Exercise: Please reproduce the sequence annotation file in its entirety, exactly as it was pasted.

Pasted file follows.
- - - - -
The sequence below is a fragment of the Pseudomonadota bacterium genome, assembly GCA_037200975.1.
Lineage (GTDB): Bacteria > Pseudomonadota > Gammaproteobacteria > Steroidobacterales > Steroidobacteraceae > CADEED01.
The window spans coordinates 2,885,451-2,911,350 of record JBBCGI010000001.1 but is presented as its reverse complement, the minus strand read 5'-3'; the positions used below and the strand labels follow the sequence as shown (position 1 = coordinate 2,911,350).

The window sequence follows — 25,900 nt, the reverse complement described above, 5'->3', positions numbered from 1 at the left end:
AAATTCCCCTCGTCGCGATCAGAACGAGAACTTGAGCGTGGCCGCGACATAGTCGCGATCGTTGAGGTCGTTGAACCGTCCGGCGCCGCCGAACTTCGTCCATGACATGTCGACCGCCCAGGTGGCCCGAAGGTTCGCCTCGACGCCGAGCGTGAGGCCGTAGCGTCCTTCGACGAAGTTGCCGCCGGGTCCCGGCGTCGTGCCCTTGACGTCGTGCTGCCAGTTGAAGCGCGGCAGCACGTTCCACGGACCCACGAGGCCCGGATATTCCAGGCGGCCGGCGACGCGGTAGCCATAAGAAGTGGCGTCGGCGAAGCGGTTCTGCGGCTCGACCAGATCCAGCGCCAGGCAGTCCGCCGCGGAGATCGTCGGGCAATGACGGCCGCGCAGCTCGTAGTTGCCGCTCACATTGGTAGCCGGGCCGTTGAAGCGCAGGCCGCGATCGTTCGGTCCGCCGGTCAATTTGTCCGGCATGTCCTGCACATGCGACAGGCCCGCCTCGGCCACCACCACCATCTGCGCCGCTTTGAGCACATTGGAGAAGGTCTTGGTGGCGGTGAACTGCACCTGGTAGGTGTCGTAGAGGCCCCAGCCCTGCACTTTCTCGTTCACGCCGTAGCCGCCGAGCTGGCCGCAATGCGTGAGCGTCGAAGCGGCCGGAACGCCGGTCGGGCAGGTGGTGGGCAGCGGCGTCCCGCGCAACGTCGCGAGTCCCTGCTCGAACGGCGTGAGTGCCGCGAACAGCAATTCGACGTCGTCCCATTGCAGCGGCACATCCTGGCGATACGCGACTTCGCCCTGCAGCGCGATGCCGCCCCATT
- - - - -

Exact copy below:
The sequence below is a fragment of the Pseudomonadota bacterium genome, assembly GCA_037200975.1.
Lineage (GTDB): Bacteria > Pseudomonadota > Gammaproteobacteria > Steroidobacterales > Steroidobacteraceae > CADEED01.
The window spans coordinates 2,885,451-2,911,350 of record JBBCGI010000001.1 but is presented as its reverse complement, the minus strand read 5'-3'; the positions used below and the strand labels follow the sequence as shown (position 1 = coordinate 2,911,350).

The window sequence follows — 25,900 nt, the reverse complement described above, 5'->3', positions numbered from 1 at the left end:
AAATTCCCCTCGTCGCGATCAGAACGAGAACTTGAGCGTGGCCGCGACATAGTCGCGATCGTTGAGGTCGTTGAACCGTCCGGCGCCGCCGAACTTCGTCCATGACATGTCGACCGCCCAGGTGGCCCGAAGGTTCGCCTCGACGCCGAGCGTGAGGCCGTAGCGTCCTTCGACGAAGTTGCCGCCGGGTCCCGGCGTCGTGCCCTTGACGTCGTGCTGCCAGTTGAAGCGCGGCAGCACGTTCCACGGACCCACGAGGCCCGGATATTCCAGGCGGCCGGCGACGCGGTAGCCATAAGAAGTGGCGTCGGCGAAGCGGTTCTGCGGCTCGACCAGATCCAGCGCCAGGCAGTCCGCCGCGGAGATCGTCGGGCAATGACGGCCGCGCAGCTCGTAGTTGCCGCTCACATTGGTAGCCGGGCCGTTGAAGCGCAGGCCGCGATCGTTCGGTCCGCCGGTCAATTTGTCCGGCATGTCCTGCACATGCGACAGGCCCGCCTCGGCCACCACCACCATCTGCGCCGCTTTGAGCACATTGGAGAAGGTCTTGGTGGCGGTGAACTGCACCTGGTAGGTGTCGTAGAGGCCCCAGCCCTGCACTTTCTCGTTCACGCCGTAGCCGCCGAGCTGGCCGCAATGCGTGAGCGTCGAAGCGGCCGGAACGCCGGTCGGGCAGGTGGTGGGCAGCGGCGTCCCGCGCAACGTCGCGAGTCCCTGCTCGAACGGCGTGAGTGCCGCGAACAGCAATTCGACGTCGTCCCATTGCAGCGGCACATCCTGGCGATACGCGACTTCGCCCTGCAGCGCGATGCCGCCCCATT